The Right of the Individual to his own Nation
Maybe Spencer still came out-on-top in the eyes of any hypothetical neutral observers on the strength of his agility as a speaker, but I think his style of argument obscured what should have been a clear victory. Maybe he decided on an “art of persuasion” strategy: ridicule the opposition and concede as little as possible, but I tend to think that style only works with a sympathetic audience willing to fill in the blanks for themselves, and most of the world is not sympathetic to us. Maybe I’m wrong, maybe the strategy worked brilliantly, but either way, I think Sargon’s questions (well, some of them) are worth answering.
Spencer is right that Sargon’s objections were tedious and peripheral, but they were not irrelevant, nor were they all that difficult to answer. I know Sargon raised concerns beyond the following, but I am more or less satisfied with the answers the alt right side had for those.
–Sargon asks who qualifies as white enough to live in the ethnostate. Spencer and Millennial Woes responded as if Sargon were suggesting that the white race does not exist, hence their Lawrence Fishburne and Uma Thurman comparison, but that is not what he was saying. His point was that there are borderline ethnic groups and people who are mostly white, but not entirely, so what is the cutoff? All they had to say is, ‘Well, we’ll have to choose some cutoff point. The average self-identifying white American is something like 98% white so maybe 90% white is a good cutoff point. That’s not a major focus for me right now, but yeah, of course, we’ll have to choose some cutoff point. The natural world is a continuum, but civilized man is capable of dividing it into coherent categories.’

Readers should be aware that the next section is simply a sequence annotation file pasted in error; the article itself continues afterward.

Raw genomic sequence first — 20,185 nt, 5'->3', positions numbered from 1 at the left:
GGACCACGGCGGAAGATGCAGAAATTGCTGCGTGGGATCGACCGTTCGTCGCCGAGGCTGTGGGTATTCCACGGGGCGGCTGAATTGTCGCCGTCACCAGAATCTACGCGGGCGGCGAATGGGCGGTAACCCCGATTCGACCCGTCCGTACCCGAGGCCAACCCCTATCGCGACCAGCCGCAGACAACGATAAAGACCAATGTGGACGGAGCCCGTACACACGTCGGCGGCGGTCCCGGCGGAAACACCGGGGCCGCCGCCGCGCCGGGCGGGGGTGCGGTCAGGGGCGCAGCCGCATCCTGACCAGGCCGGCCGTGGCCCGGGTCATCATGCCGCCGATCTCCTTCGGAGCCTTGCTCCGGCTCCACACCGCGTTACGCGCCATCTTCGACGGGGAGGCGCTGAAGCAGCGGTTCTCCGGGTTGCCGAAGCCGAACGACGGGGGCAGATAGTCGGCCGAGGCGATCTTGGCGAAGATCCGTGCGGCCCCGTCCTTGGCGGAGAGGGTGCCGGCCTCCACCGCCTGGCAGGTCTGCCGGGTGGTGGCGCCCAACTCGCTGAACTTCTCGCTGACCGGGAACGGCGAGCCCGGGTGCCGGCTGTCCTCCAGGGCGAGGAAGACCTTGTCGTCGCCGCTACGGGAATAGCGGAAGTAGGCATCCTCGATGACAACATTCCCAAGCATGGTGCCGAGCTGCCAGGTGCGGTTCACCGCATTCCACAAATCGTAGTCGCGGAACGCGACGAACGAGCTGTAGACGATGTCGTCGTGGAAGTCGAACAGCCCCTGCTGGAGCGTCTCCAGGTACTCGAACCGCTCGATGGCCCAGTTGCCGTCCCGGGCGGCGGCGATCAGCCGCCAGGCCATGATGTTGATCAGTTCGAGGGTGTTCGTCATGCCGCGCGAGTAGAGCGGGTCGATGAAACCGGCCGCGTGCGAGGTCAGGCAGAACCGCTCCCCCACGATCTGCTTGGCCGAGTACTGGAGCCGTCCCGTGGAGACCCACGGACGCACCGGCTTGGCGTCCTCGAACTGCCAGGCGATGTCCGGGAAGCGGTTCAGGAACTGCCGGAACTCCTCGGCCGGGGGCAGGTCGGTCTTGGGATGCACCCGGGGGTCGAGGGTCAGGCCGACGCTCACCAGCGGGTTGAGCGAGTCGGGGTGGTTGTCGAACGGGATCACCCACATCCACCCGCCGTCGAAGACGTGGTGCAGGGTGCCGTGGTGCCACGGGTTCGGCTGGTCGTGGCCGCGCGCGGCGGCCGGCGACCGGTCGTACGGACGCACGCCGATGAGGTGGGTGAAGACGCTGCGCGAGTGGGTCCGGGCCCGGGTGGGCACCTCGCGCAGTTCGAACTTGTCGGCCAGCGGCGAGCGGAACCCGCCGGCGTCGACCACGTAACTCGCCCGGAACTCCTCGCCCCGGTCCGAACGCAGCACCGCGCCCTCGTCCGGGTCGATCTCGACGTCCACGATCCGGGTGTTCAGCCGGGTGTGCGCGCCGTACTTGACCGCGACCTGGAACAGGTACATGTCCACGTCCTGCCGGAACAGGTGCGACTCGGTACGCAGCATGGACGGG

–Sargon asks how the ethnostate keeps out leftist troublemakers. (Sargon’s specific example was a white-presenting Jew, but the implication goes far beyond that.) Answer: ‘Every responsible country attempts background checks on potential immigrants, and the ethnostate will be no different.’
–Sargon and Styxhexenhammer666 ask how an ethnostate can be achieved in racially diverse North America without massive bloodshed and/or forced relocation. Answer: ‘The ethnostate can be created in an area that is already overwhelmingly white and sparsely populated (relative to the population of white identitarians). We may offer the non-whites incentives to leave, but we won’t force them out. If they don’t want to leave, no big deal, we’ll just swamp them demographically.’
Allowing some time for back and forth, all of Sargon’s questions could have been answered within half-an-hour. If we’re going to devote four hours to arguing about the ethnostate, those questions are worth that much time. In refusing to give straight answers to them, the alt right side ended up spending for more time on them than they deserved.